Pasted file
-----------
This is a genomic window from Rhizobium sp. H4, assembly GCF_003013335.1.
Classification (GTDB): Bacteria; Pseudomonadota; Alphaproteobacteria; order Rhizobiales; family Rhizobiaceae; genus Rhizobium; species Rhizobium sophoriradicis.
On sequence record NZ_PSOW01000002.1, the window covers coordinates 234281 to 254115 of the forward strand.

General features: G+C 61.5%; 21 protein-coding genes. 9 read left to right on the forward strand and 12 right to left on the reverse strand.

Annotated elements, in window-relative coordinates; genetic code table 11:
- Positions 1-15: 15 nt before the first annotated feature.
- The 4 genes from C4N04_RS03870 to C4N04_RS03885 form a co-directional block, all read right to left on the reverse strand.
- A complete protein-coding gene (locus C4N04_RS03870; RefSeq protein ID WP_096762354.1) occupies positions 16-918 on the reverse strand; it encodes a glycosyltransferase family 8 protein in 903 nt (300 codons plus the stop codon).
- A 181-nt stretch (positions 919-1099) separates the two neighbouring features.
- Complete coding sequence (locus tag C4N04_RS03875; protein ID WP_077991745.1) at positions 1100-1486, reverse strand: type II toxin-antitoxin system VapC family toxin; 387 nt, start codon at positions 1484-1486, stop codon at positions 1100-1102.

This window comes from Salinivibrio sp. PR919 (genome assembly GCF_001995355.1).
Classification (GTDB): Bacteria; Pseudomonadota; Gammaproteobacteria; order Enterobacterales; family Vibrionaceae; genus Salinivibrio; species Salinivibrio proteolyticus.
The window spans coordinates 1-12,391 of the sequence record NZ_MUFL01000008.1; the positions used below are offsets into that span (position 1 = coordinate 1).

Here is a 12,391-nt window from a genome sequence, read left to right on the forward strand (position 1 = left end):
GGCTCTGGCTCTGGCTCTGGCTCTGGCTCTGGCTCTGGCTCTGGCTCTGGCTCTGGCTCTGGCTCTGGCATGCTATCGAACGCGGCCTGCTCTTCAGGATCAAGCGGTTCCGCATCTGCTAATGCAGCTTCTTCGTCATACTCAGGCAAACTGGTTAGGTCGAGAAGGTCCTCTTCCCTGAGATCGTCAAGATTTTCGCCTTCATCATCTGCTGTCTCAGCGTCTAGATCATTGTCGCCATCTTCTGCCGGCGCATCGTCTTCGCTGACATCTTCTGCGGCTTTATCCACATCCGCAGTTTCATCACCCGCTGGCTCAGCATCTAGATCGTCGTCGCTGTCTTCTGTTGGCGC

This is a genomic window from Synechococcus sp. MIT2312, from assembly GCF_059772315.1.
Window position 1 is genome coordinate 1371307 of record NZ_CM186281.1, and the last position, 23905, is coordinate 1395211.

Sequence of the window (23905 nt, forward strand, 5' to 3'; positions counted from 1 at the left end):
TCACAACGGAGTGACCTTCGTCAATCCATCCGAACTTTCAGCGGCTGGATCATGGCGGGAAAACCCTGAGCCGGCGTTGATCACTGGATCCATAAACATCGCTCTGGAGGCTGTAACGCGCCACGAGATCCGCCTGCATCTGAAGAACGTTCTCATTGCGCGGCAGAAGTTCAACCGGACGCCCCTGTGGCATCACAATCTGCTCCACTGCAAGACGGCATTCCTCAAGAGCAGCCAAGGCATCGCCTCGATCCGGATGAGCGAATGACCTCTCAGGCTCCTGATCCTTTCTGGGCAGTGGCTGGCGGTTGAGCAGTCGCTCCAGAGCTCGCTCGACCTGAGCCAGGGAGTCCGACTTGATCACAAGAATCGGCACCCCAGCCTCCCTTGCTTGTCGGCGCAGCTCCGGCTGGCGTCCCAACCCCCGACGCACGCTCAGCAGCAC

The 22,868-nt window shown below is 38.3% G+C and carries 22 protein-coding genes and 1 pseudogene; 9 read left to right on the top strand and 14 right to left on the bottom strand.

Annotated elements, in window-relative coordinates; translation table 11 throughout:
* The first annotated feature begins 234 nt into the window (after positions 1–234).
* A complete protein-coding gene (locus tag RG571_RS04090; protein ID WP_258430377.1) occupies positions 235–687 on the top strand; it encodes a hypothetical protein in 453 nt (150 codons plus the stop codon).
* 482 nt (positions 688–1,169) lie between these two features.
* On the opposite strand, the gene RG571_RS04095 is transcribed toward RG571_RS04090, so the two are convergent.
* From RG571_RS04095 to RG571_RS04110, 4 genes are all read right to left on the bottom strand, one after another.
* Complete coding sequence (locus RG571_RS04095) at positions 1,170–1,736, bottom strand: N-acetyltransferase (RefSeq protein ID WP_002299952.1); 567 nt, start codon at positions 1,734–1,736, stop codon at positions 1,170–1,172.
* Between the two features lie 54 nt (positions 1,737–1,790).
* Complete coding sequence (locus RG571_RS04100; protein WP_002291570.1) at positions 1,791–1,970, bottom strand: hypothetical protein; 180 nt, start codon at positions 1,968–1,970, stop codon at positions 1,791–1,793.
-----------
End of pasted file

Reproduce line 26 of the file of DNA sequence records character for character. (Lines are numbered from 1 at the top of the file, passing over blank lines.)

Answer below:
* From RG571_RS04095 to RG571_RS04110, 4 genes are all read right to left on the bottom strand, one after another.